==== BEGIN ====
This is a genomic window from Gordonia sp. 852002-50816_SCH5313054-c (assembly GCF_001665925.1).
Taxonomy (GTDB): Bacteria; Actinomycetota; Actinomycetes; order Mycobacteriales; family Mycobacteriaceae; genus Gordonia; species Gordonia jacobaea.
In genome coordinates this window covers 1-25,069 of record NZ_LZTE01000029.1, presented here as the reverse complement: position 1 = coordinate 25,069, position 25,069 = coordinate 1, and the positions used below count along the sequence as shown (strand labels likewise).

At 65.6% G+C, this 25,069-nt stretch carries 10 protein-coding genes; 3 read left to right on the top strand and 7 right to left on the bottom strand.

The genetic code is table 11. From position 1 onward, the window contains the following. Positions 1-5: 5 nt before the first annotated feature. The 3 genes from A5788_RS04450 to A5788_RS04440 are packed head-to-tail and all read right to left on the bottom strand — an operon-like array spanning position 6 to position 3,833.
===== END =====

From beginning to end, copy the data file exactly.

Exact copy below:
This is a genomic window from Gordonia sp. 852002-50816_SCH5313054-c (assembly GCF_001665925.1).
Taxonomy (GTDB): Bacteria; Actinomycetota; Actinomycetes; order Mycobacteriales; family Mycobacteriaceae; genus Gordonia; species Gordonia jacobaea.
In genome coordinates this window covers 1-25,069 of record NZ_LZTE01000029.1, presented here as the reverse complement: position 1 = coordinate 25,069, position 25,069 = coordinate 1, and the positions used below count along the sequence as shown (strand labels likewise).

At 65.6% G+C, this 25,069-nt stretch carries 10 protein-coding genes; 3 read left to right on the top strand and 7 right to left on the bottom strand.

The genetic code is table 11. From position 1 onward, the window contains the following. Positions 1-5: 5 nt before the first annotated feature. The 3 genes from A5788_RS04450 to A5788_RS04440 are packed head-to-tail and all read right to left on the bottom strand — an operon-like array spanning position 6 to position 3,833.